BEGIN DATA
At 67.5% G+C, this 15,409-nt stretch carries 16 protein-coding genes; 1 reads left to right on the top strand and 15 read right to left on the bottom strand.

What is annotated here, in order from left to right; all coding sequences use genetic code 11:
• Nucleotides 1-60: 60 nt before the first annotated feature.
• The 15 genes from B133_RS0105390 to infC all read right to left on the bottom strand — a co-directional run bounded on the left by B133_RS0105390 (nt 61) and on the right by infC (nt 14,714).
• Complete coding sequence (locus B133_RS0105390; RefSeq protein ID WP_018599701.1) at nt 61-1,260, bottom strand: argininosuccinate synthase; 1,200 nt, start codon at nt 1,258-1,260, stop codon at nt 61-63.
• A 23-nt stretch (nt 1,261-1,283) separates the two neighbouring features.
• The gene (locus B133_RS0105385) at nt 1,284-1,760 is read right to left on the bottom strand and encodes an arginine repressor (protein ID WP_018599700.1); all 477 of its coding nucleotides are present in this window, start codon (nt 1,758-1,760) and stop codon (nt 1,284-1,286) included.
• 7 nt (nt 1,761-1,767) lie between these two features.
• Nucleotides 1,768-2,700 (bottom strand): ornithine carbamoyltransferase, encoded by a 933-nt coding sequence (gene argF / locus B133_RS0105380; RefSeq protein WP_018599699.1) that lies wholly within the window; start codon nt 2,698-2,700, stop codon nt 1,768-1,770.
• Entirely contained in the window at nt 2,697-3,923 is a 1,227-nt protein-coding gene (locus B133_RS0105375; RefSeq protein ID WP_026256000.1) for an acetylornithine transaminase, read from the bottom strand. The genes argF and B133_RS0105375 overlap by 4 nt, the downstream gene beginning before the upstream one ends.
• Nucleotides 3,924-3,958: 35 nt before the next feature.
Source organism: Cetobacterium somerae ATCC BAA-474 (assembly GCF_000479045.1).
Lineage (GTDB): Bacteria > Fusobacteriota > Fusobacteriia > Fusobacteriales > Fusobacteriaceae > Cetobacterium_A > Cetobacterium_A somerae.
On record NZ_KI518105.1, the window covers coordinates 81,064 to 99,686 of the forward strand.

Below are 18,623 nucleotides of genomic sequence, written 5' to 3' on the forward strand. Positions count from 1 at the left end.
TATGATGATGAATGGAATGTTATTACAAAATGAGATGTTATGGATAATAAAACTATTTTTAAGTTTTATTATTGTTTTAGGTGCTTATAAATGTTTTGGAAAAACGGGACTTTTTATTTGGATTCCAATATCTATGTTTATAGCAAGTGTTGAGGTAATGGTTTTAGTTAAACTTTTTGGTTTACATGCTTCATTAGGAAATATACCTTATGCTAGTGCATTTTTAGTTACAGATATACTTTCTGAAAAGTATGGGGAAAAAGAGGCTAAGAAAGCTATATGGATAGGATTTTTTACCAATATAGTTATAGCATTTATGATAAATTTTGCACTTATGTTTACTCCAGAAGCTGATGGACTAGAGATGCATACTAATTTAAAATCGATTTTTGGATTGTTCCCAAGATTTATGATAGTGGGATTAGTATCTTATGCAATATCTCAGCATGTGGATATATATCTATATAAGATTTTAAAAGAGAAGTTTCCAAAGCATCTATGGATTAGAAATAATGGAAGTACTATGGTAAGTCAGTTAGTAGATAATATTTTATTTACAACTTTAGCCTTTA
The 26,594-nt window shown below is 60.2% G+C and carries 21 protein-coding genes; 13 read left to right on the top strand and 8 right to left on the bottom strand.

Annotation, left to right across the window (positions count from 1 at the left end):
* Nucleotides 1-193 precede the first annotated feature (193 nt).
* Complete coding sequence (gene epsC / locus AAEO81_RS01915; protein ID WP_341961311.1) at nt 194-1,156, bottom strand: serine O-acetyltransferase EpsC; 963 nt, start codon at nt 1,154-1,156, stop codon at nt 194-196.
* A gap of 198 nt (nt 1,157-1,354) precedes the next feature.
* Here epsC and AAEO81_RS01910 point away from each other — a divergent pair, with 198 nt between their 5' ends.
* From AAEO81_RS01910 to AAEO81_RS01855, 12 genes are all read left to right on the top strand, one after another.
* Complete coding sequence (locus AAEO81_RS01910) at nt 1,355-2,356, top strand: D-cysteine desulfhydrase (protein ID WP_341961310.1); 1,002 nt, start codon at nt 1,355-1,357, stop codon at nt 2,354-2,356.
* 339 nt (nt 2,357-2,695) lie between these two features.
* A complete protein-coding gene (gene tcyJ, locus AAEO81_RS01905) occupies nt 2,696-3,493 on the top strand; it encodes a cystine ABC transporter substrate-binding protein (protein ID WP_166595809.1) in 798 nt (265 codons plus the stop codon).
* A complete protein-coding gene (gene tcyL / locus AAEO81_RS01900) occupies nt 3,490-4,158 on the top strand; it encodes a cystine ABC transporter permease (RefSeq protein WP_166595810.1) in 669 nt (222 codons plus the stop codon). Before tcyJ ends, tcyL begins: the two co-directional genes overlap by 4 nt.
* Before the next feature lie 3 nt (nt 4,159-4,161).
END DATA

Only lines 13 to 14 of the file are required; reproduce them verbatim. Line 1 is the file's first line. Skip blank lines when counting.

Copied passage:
Lineage (GTDB): Bacteria > Fusobacteriota > Fusobacteriia > Fusobacteriales > Fusobacteriaceae > Cetobacterium_A > Cetobacterium_A somerae.
On record NZ_KI518105.1, the window covers coordinates 81,064 to 99,686 of the forward strand.